Crowded out by dynamic drum looping auto-tunes vocals, and the hype of pop subculture, guitar music has faded into the background, and drifted out of the mainstream limelight. As of last Monday, the Vaccines have shaped up to bring guitar music back to today’s youth.
Guitar music has turned into something of a myth to today’s youth. They hear stories of famous rock stars revolutionising the way music was plucked out to the public, the way rebellion and anarchy was something of a social norm, and they start to grasp the concept of what sex, drugs, and rock ‘n’ roll actually is. Sadly, it seems that the sound of the amplifier buzz has been dismissed from young minds, to make way for auto-tuned, pampered up teen-dream vocals. Teenagers today are more interested in highlights, hairspray, and Bieber, rather than blood, sweat, and vomit.
Justin Young, and The Vaccines were part of the very select few that took the legend of guitar playing, womanising, anarchist punk rockers idea very much to heart. To them, it was always much more than an afterthought. Combining the pop-indie structure of The Futureheads, and the raw guitar sound of The Sex Pistols, the London-based foursome released their first single ‘Wreckin’ Bar (Ra Ra Ra)’, on the 22nd of November last year. Debuting in the UK charts at 157, initial reactions from the mainstream public were sceptical of what The Vaccines could offer popular music. To the band themselves, this didn’t matter. They simply didn’t care. After all, they did exactly what they wanted to do. Despite the low placement in the chart, miles away from the golden top forty zone, at least it meant someone was listening to them. To an independent audience, it was a similar interpretation. It was noisy, unshaped, dirty music. And they loved it. Upon hearing The Vaccines first effort, the minorities came flooding in.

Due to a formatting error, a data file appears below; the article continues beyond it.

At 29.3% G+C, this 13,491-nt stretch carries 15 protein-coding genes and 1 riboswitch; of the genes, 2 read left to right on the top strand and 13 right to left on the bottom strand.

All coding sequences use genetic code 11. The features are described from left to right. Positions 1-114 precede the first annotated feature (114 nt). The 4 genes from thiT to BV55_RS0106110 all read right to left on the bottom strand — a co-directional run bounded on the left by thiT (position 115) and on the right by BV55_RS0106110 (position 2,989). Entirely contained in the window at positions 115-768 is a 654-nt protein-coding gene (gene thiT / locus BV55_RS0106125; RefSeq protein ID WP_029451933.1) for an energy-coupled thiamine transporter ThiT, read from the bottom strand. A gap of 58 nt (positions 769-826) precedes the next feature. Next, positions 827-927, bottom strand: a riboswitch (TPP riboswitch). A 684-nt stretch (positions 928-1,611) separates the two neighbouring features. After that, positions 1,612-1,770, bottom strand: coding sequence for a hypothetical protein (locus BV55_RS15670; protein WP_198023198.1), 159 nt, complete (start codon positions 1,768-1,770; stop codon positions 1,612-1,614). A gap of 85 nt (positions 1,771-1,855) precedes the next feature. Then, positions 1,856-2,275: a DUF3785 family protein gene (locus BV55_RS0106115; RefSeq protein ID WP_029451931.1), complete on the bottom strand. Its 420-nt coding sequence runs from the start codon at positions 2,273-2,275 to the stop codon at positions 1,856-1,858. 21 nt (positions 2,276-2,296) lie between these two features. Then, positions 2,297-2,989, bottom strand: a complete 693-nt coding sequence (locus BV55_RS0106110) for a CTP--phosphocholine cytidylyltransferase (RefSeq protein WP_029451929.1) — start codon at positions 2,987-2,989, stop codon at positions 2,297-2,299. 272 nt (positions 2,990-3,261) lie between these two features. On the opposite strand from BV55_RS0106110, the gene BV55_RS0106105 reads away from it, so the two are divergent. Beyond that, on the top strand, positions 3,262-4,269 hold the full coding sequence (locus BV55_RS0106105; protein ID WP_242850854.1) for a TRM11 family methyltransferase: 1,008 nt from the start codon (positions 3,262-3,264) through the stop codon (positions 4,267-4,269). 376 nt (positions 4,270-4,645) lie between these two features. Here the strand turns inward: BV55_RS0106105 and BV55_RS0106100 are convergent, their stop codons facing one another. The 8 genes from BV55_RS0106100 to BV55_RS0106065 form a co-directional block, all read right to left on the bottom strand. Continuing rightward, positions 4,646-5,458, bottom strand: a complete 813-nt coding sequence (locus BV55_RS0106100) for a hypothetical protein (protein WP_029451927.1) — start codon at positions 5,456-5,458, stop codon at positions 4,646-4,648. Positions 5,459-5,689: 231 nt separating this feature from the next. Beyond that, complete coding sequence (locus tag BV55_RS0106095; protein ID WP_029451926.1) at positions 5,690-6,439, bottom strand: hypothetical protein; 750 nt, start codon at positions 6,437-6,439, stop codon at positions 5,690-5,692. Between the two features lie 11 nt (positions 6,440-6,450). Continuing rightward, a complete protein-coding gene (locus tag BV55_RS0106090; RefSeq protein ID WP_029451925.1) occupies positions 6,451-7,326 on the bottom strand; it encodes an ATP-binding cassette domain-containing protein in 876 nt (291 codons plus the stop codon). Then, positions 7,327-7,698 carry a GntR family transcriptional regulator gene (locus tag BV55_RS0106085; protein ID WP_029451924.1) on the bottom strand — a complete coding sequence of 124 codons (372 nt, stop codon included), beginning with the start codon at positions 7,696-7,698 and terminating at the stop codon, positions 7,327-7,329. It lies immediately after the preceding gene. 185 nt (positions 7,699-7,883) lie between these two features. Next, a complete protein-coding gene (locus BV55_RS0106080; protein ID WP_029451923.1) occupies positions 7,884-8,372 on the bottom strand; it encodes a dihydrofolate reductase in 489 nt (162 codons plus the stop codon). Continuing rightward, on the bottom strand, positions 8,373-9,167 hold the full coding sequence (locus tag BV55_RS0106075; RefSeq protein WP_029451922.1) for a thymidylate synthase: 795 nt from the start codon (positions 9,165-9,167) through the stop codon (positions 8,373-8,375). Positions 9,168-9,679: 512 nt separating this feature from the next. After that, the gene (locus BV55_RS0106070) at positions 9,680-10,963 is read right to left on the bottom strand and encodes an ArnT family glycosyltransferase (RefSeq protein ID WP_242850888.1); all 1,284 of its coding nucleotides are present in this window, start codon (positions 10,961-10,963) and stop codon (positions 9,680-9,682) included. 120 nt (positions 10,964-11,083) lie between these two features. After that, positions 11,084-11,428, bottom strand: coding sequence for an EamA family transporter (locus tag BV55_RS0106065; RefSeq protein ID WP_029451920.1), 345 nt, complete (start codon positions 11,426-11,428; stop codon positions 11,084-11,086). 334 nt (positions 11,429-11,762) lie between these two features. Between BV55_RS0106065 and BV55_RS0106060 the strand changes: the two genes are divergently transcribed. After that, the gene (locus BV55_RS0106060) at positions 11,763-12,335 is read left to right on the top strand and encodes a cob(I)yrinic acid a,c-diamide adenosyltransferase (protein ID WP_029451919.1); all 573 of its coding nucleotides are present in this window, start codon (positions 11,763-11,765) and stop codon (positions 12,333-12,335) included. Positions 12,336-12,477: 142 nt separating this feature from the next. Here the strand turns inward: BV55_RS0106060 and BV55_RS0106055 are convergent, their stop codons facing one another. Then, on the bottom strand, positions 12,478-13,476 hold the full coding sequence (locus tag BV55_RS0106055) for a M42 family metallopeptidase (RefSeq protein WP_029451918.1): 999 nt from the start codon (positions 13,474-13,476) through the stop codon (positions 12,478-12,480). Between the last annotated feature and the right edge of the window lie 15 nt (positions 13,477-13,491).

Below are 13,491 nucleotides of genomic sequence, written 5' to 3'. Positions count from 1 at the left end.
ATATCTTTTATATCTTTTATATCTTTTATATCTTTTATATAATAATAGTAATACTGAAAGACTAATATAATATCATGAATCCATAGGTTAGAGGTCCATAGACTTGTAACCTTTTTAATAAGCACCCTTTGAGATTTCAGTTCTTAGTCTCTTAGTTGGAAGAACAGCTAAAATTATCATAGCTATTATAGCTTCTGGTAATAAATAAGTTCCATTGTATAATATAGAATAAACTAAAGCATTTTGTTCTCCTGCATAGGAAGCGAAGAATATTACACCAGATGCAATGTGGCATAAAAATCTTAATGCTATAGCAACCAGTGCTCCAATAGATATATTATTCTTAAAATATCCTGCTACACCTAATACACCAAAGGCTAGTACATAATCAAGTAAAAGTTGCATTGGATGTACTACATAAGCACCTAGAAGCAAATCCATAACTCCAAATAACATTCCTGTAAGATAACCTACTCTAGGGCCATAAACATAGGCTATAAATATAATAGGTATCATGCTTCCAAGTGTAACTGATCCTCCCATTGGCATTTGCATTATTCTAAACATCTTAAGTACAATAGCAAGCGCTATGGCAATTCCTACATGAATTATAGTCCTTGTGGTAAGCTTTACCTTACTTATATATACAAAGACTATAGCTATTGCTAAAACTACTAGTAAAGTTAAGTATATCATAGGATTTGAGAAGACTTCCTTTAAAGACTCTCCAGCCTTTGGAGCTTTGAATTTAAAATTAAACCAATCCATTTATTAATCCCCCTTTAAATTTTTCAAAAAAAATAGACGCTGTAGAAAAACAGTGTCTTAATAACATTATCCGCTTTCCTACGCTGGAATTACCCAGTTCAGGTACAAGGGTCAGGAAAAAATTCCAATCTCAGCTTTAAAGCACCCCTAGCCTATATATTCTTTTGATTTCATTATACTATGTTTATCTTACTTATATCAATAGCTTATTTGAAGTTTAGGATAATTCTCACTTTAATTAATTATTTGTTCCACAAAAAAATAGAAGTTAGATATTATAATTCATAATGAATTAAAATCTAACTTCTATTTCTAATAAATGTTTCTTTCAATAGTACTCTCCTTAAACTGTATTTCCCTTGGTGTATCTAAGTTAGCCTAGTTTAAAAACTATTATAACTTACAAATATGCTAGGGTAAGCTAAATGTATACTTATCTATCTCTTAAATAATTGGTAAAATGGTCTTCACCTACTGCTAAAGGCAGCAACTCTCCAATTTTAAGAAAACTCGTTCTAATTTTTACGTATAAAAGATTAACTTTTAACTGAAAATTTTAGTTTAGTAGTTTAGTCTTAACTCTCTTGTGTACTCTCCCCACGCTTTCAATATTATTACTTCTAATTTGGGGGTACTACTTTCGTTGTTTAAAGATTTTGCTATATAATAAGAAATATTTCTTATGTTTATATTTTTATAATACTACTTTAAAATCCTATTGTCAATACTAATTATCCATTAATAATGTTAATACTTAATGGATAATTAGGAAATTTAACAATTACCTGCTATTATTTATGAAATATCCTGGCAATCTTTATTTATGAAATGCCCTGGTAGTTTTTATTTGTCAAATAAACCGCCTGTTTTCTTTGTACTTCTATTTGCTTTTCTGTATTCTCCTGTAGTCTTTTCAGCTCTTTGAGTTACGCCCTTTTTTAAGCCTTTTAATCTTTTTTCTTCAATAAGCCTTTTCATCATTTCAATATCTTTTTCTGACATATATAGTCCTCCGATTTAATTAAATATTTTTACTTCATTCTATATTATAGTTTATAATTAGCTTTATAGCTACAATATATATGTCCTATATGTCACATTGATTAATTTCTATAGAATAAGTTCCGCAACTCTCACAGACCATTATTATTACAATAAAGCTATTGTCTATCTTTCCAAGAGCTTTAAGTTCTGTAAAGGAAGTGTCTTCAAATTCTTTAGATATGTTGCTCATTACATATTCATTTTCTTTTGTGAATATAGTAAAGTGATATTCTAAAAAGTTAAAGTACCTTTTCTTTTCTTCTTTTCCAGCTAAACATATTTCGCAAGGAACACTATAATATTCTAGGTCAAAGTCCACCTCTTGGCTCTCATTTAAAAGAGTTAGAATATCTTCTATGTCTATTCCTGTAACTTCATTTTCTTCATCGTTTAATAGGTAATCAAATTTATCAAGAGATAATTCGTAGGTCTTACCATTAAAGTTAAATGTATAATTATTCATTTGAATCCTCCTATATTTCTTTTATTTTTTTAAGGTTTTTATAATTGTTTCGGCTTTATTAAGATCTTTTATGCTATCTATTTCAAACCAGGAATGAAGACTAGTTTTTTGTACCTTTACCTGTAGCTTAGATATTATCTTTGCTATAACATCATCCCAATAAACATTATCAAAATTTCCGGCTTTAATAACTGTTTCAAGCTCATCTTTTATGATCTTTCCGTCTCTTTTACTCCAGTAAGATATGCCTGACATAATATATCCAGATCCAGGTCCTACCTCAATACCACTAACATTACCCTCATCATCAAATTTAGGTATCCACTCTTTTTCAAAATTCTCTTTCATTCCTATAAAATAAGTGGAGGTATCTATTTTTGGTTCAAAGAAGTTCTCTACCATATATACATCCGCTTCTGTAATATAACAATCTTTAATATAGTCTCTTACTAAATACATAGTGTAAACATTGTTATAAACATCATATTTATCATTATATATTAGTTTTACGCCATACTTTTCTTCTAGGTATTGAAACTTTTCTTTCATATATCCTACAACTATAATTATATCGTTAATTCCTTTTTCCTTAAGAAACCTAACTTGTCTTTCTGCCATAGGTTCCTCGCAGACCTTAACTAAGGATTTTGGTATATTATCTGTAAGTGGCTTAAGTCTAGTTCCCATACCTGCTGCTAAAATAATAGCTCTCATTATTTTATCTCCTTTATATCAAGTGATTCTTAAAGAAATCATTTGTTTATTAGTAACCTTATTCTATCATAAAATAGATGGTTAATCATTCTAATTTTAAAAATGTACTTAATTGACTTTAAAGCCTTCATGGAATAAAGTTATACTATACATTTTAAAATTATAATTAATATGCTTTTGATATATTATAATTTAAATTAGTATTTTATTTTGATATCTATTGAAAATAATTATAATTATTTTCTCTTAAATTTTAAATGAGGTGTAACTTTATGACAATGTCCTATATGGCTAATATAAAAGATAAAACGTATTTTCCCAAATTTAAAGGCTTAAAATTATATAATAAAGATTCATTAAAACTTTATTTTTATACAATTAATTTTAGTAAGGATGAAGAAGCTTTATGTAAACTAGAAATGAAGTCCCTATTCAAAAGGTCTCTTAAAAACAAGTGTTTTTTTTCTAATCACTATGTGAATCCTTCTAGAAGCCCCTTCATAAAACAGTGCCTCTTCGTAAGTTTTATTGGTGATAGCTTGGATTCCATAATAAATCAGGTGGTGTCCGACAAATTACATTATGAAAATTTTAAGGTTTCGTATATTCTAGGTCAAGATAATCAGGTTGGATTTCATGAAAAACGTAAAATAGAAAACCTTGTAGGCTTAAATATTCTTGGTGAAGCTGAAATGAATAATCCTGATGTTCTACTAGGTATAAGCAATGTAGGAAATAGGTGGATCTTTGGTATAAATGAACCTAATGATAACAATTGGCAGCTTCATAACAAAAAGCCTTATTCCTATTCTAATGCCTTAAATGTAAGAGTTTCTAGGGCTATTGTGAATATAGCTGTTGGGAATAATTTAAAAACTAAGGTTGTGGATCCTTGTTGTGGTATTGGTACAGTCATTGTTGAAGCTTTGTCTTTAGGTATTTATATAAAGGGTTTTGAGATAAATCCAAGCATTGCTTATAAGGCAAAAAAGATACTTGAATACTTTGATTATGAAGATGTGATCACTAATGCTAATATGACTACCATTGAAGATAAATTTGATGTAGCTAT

‘Wreckin’ Bar’ brought the mindless guitar smashing violence that the indie few of the British public craved. For once, people didn’t need hearing aid or to take out a mortgage for noise-cancelling headphones in order to pick up each panned texture and harmonised note in a song. All they had to do was press play, sit back, and just listen to it. The cockney-like scream and baritone of Justin Young’s vocals mimicked the rebellion and attitude of a young Hugh Cornwall, of The Stranglers. It’s not quite punk rock, but it’s punk enough.